What companies need to consider for ecologically sustainable innovation
Helbling Ideation Blog
Companies need to take their social responsibility for environmental sustainability seriously – at the latest now. Taking bold action to embed sustainability in corporate processes and create sustainable products will become vital to the long-term survival of us all. The pressure on companies to act is increasing, and it is no longer enough to simply set goals and make promises.
Focusing on sustainability is mandatory, serves to minimize risk, and allows market access to be maintained even under future framework conditions and regulations. Properly addressed, it is also possible to increase cost efficiency through savings and the prevention of compulsory levies. In addition, the attractiveness as a provider and employer increases.
Providers of products and services have great leverage in terms of resource consumption. They direct most of the sustainability of our economic system through their footprint and over the entire life cycle of their products. To remain competitive in the long term, providers of products and services must therefore address the issue of environmental sustainability beyond their own footprint. “It’s not enough to just look at a company from incoming goods to outgoing goods. You have to think further ahead,” says Roman Käslin, Project Manager Innovation Pre-Projects at Helbling Ideation.
The course is set in the early phases of product development. We are convinced: Only efficiently organized and professionally managed innovation projects reconcile customer needs, economic efficiency, technical feasibility and sustainability. We know the subject from practical experience and are happy to help you set the right focus and lay the foundation for a new, sustainable product portfolio.
We recommend the following approach:
- Determine your company’s environmental footprint and undertake a life cycle assessment (LCA) of your products. Use an iterative approach and make pragmatic estimates, in order to keep the effort reasonable. In most cases, this is enough to identify your own potential. If LCA results must be used externally and auditable, there are smart methods where the LCA effort is rationalized through detail analysis of reference products and scaling for similar products of the same portfolios. With supplier and end-user impact assessment, things can get complex. However, it is often the larger share of the total footprint that you can influence as a supplier.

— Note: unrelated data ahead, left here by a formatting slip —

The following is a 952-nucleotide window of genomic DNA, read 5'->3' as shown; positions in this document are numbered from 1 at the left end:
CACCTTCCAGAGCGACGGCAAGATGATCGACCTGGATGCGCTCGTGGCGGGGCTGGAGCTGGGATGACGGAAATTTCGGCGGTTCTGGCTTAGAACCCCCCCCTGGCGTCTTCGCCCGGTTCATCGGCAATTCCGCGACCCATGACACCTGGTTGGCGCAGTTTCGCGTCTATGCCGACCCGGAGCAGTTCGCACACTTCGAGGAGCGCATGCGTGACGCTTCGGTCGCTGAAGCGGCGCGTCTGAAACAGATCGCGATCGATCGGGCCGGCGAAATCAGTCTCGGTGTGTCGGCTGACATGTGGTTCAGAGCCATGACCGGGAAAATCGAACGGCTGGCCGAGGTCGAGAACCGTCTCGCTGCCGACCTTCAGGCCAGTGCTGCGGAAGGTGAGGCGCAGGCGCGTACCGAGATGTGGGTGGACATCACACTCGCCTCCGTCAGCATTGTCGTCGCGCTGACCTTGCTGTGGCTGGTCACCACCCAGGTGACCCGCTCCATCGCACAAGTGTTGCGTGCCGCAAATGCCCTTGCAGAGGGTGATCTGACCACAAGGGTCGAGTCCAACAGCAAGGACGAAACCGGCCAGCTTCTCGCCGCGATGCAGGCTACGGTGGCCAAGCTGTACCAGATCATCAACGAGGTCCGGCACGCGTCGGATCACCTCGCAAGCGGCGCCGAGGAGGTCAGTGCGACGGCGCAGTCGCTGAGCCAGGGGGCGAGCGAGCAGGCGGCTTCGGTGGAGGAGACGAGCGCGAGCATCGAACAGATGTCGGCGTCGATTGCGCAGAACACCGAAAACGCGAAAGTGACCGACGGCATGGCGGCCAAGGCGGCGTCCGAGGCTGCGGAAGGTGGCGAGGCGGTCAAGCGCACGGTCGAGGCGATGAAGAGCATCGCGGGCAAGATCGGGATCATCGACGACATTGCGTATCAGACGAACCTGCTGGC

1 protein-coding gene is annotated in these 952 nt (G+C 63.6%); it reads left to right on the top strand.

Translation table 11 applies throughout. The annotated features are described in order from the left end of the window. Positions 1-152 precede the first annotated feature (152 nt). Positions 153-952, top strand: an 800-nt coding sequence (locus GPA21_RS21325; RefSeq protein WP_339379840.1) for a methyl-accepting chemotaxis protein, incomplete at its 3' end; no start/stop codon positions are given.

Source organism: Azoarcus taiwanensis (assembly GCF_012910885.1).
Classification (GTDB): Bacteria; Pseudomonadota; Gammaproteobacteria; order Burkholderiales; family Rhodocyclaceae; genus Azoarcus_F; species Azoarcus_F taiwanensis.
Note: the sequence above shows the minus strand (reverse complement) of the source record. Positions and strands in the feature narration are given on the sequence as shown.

- Once the facts are on the table, the task is to identify potential for reducing your ecological footprint. The greatest potential lies in fundamentally questioning how the customer benefit can be provided in consideration of sustainability in the three aspects of economy, ecology and social aspects. In addition to product and process innovation, this often requires business model innovation with changes to the architecture of value creation, the revenue model or even the value proposition. An interesting source of inspiration are the 45 identified patterns for sustainable business models in the book Sustainable Business Model Design.
- Conceptualize and evaluate new approaches – and do it pragmatically. You don’t have to rebuild the whole company, ideas and their verification can be done on a high abstraction level and within a limited framework in a risk-based and iterative way. Optimize where you identify the greatest leverage.
- Take advantage of the opportunities offered by new business models or processes and develop new products and services. Based on business models optimized for sustainability, visions, product and service concepts can be designed and evaluated in parallel for the four innovation factors of customer need, economic viability, technical feasibility and sustainability. Of course, this requires the respective prototypes and early verification with potential customers.
The key activity in the process is the identification of potentials. In this process, sustainability knowledge must be combined with detailed understanding of technical feasibility, economic understanding and know-how of the industry and the framework conditions. We help manufacturing companies in this process and are happy to support you with our experience and implementation strength – systematically and pragmatically – so that you can develop ecologically sustainable innovations and remain competitive in the long term.
Do not hesitate to contact us.
Further studies and background information can be found here:
- Greenhouse gas emissions in the EU by economic activity (Eurostat, 2022): Around one-third of energy consumption and 32% of greenhouse gas emissions (CO2 equivalents) in the EU are generated in the manufacturing sector – meaning 68% are mainly attributable to sourcing and application.
- The Circularity Gap Report 2022: Only 8.6 % of the resources used are reused – so mankind is still well away from a circular economy.
- The Circularity Gap Report 2021: Circularity of resource use would need to nearly double to 17% by 2032 along with Nationally Determined Contributions (NDCs) in order to meet the Paris Agreement goal of less than 2 degrees Celsius warming.
Give us a call.
We will advise you personally.
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